Home Language

They are shadows. A boy and a girl. I see them at the entrance to the Castle grounds. The light is still too dim to make out their faces. I see their forms. He is stocky, big-shouldered, she is small, with long hair. Are they fighting, wrestling with each other? They move together. Are they dancing? She is talking. But I did, she says, her voice a whine. But I can hear the smile, the teasing, the testing. This time, she says, I said hello. More kids sprawl along the mini walk street by The Angel and leading up to the town clock opposite the Why Not? club. Two girls sit on the steps of The Academy. One of them is talking, her voice a screechy one with a South American twang. My problem ees….

I didn’t want to see the blackbird again. The dead one that lies on North Road decomposing. Someone had moved it onto the road on Monday. Is it still there? Had a cat got it? Or had it flown into the telegraph wires? There was a seagull chick on the sill outside the bathroom of the beauty salon. I told her. I know, she said, there’s two. They come back every year. It seemed perfectly content, fluffing out its downy plummage. They’d better watch out, he said when I told him later, the parents will dive bomb them. She told me they were friendly, I said. Hmm, he said.

They all greet him when he arrives. All hail fellow. One calls him by his Christian name but with a Mr at the front. His name is a shortened. Like Great Expectations, one of the women said, adding, Oh, I love that film. Poor Dickens, he said to me.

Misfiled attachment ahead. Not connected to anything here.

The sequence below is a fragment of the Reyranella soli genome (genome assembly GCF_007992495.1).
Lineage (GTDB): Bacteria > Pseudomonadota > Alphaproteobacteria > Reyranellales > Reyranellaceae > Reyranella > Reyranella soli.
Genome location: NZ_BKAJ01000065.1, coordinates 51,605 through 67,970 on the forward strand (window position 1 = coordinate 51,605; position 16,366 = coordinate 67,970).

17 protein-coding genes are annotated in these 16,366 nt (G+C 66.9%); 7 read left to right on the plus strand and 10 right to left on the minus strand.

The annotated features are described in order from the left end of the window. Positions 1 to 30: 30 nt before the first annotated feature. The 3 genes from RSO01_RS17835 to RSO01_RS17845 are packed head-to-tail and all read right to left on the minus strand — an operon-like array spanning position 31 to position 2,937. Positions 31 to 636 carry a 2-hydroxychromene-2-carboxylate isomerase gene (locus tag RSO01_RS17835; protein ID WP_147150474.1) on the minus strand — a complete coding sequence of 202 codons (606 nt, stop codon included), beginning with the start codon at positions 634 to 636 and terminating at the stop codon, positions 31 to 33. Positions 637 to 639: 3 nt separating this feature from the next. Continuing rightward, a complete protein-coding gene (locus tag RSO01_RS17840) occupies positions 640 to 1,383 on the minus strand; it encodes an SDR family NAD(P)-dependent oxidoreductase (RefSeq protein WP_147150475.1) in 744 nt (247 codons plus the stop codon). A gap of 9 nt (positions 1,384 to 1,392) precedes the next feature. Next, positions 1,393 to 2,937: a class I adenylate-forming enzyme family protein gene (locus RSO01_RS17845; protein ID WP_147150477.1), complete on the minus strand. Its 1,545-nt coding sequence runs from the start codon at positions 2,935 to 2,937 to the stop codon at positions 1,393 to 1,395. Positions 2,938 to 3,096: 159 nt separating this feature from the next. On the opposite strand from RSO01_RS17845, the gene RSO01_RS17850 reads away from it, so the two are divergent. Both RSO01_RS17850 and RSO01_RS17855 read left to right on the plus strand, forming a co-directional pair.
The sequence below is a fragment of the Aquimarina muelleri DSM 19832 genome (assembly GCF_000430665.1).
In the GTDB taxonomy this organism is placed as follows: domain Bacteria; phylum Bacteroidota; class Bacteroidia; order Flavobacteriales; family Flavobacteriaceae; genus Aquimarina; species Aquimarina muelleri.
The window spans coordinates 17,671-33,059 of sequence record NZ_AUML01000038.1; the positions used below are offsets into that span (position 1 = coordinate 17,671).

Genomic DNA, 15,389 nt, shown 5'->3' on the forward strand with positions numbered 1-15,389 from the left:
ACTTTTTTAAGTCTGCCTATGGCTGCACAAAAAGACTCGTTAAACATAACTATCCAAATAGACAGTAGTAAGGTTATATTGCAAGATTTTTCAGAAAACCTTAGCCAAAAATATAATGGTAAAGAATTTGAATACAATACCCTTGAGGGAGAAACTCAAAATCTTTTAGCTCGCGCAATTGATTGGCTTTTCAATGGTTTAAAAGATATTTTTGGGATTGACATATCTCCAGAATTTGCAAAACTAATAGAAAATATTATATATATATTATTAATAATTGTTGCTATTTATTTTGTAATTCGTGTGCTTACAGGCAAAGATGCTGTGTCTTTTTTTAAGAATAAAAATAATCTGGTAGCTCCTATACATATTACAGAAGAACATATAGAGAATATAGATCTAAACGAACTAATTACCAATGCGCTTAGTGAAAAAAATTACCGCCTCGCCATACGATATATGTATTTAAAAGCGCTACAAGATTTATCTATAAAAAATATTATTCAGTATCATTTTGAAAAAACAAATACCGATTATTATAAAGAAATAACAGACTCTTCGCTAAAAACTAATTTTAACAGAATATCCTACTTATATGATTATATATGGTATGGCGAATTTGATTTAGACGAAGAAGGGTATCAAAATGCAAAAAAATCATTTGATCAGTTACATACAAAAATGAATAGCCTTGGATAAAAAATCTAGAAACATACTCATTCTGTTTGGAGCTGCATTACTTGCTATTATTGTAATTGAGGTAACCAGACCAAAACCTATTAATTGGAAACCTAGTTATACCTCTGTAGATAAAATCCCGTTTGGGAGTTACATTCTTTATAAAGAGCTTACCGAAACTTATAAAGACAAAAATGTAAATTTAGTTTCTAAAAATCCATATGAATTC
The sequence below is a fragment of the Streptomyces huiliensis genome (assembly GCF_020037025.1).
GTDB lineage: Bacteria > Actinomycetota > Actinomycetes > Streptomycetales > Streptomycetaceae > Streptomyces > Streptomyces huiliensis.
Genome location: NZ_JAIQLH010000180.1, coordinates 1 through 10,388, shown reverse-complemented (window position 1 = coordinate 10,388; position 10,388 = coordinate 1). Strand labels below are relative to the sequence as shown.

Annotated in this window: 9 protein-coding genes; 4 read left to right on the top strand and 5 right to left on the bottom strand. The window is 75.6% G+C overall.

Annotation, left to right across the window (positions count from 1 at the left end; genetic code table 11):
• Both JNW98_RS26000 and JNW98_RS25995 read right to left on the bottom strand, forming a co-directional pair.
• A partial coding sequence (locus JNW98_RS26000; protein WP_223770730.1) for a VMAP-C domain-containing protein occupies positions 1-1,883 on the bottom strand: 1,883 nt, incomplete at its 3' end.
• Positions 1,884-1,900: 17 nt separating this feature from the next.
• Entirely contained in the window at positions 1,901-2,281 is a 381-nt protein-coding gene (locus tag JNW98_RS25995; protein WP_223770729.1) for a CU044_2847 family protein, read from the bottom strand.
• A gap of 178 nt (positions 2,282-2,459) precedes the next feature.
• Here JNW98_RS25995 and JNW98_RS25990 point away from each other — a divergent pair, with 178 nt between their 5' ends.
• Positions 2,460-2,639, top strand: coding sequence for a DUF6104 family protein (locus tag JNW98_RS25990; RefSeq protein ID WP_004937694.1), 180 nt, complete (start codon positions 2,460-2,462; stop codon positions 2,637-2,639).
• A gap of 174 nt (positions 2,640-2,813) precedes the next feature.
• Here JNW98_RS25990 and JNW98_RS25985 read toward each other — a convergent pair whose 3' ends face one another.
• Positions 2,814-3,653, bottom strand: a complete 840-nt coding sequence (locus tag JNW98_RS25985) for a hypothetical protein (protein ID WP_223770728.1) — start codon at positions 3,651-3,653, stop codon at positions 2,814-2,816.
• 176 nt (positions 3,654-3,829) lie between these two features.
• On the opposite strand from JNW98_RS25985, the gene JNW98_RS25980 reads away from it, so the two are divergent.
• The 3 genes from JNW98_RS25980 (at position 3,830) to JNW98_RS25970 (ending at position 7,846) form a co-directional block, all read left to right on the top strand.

I let her talk. I don’t usually but I just let it happen. It was nice actually. I like her. She is strong, such calves. And her manner is just a little cool, that’s all. A cultural thing. We talked of families, work and Sweden. My cousin is an artist too, she said. Though it turns out she is more like an architect. An urban designer she called her. How I love the way Scandinavians do things. She told me of a mining town that the State is planning to move further up North, lock stock and barrel so that the community , after the closure of the original mine, can keep going. Wonderful, eh? Then she told me about what she called ‘Home Language’. Children from ethnic communities are taught their mother tongue by a special teacher at school. I wanted one, she said. I wanted to be taken out of normal class and given my own teacher. They will do whatever they need, Hungarian, Dutch, Serbian, whatever, she said. They want these children to know and keep their culture, she said. I am so impressed. She is good. My body feels battered, pumelled. I am so tight. Tight as a drum. She is non-plussed, just gets on with it. One day I did seventeen massages, she said, I was knackered. She is a doer, so capable. Last night I was putting up a greenhouse, she said.

A milky sky. The birds tra-la-la. Much to do. A rook caws from the roof opposite before taking flight. Time to work. Adieu.

By Ellen Bell

Artist and writer currently living in Aberystwyth.